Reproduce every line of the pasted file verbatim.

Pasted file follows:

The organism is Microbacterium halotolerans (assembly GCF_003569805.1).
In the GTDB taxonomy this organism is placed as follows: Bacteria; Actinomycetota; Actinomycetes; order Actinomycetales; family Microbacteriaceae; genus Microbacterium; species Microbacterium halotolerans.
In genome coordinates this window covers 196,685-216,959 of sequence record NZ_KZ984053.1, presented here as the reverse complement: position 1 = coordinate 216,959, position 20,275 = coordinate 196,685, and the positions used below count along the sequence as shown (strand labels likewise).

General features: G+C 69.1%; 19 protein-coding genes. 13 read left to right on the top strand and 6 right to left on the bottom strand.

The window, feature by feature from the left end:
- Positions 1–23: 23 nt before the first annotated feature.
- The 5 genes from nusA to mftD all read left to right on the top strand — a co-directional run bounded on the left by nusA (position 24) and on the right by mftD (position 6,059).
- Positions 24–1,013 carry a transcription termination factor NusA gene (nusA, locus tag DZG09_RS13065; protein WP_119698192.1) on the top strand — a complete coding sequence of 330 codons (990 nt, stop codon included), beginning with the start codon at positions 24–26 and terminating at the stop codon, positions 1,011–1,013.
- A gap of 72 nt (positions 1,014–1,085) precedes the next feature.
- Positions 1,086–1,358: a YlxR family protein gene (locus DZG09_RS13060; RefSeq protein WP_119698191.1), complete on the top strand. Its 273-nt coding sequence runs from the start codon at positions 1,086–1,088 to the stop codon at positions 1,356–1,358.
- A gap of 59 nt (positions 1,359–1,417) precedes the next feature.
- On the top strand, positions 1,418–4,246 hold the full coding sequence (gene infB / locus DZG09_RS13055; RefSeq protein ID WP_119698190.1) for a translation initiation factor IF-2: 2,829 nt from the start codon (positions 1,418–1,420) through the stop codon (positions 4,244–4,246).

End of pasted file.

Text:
The organism is Microbacterium halotolerans (assembly GCF_003569805.1).
In the GTDB taxonomy this organism is placed as follows: Bacteria; Actinomycetota; Actinomycetes; order Actinomycetales; family Microbacteriaceae; genus Microbacterium; species Microbacterium halotolerans.
In genome coordinates this window covers 196,685-216,959 of sequence record NZ_KZ984053.1, presented here as the reverse complement: position 1 = coordinate 216,959, position 20,275 = coordinate 196,685, and the positions used below count along the sequence as shown (strand labels likewise).

General features: G+C 69.1%; 19 protein-coding genes. 13 read left to right on the top strand and 6 right to left on the bottom strand.

The window, feature by feature from the left end:
- Positions 1–23: 23 nt before the first annotated feature.
- The 5 genes from nusA to mftD all read left to right on the top strand — a co-directional run bounded on the left by nusA (position 24) and on the right by mftD (position 6,059).
- Positions 24–1,013 carry a transcription termination factor NusA gene (nusA, locus tag DZG09_RS13065; protein WP_119698192.1) on the top strand — a complete coding sequence of 330 codons (990 nt, stop codon included), beginning with the start codon at positions 24–26 and terminating at the stop codon, positions 1,011–1,013.
- A gap of 72 nt (positions 1,014–1,085) precedes the next feature.
- Positions 1,086–1,358: a YlxR family protein gene (locus DZG09_RS13060; RefSeq protein WP_119698191.1), complete on the top strand. Its 273-nt coding sequence runs from the start codon at positions 1,086–1,088 to the stop codon at positions 1,356–1,358.
- A gap of 59 nt (positions 1,359–1,417) precedes the next feature.
- On the top strand, positions 1,418–4,246 hold the full coding sequence (gene infB / locus DZG09_RS13055; RefSeq protein ID WP_119698190.1) for a translation initiation factor IF-2: 2,829 nt from the start codon (positions 1,418–1,420) through the stop codon (positions 4,244–4,246).